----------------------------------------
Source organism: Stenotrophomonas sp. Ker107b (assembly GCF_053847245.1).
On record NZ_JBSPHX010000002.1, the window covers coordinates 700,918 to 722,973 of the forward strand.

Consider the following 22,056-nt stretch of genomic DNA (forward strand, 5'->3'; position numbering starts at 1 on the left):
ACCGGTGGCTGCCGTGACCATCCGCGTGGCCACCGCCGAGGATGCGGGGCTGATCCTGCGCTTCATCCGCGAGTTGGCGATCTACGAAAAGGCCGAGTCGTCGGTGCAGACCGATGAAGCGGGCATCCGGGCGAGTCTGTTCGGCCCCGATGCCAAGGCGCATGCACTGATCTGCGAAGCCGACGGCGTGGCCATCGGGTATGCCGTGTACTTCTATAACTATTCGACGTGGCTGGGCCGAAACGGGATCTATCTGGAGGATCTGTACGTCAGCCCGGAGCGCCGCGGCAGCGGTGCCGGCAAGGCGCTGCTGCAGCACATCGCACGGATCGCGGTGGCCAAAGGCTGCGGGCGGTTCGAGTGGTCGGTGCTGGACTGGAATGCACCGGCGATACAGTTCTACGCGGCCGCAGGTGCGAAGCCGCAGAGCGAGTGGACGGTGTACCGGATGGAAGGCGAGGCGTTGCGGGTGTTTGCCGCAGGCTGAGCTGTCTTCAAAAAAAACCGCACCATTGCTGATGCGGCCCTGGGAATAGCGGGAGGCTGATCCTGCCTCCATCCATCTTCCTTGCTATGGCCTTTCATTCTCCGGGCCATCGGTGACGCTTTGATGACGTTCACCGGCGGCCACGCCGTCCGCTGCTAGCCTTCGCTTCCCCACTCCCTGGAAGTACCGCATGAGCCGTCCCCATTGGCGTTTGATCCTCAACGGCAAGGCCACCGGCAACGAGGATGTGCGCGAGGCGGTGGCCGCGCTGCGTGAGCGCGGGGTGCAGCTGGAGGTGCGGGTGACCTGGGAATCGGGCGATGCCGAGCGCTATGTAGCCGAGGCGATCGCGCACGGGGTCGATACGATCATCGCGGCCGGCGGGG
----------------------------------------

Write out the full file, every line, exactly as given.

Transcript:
Source organism: Stenotrophomonas sp. Ker107b (assembly GCF_053847245.1).
On record NZ_JBSPHX010000002.1, the window covers coordinates 700,918 to 722,973 of the forward strand.

Consider the following 22,056-nt stretch of genomic DNA (forward strand, 5'->3'; position numbering starts at 1 on the left):
ACCGGTGGCTGCCGTGACCATCCGCGTGGCCACCGCCGAGGATGCGGGGCTGATCCTGCGCTTCATCCGCGAGTTGGCGATCTACGAAAAGGCCGAGTCGTCGGTGCAGACCGATGAAGCGGGCATCCGGGCGAGTCTGTTCGGCCCCGATGCCAAGGCGCATGCACTGATCTGCGAAGCCGACGGCGTGGCCATCGGGTATGCCGTGTACTTCTATAACTATTCGACGTGGCTGGGCCGAAACGGGATCTATCTGGAGGATCTGTACGTCAGCCCGGAGCGCCGCGGCAGCGGTGCCGGCAAGGCGCTGCTGCAGCACATCGCACGGATCGCGGTGGCCAAAGGCTGCGGGCGGTTCGAGTGGTCGGTGCTGGACTGGAATGCACCGGCGATACAGTTCTACGCGGCCGCAGGTGCGAAGCCGCAGAGCGAGTGGACGGTGTACCGGATGGAAGGCGAGGCGTTGCGGGTGTTTGCCGCAGGCTGAGCTGTCTTCAAAAAAAACCGCACCATTGCTGATGCGGCCCTGGGAATAGCGGGAGGCTGATCCTGCCTCCATCCATCTTCCTTGCTATGGCCTTTCATTCTCCGGGCCATCGGTGACGCTTTGATGACGTTCACCGGCGGCCACGCCGTCCGCTGCTAGCCTTCGCTTCCCCACTCCCTGGAAGTACCGCATGAGCCGTCCCCATTGGCGTTTGATCCTCAACGGCAAGGCCACCGGCAACGAGGATGTGCGCGAGGCGGTGGCCGCGCTGCGTGAGCGCGGGGTGCAGCTGGAGGTGCGGGTGACCTGGGAATCGGGCGATGCCGAGCGCTATGTAGCCGAGGCGATCGCGCACGGGGTCGATACGATCATCGCGGCCGGCGGGG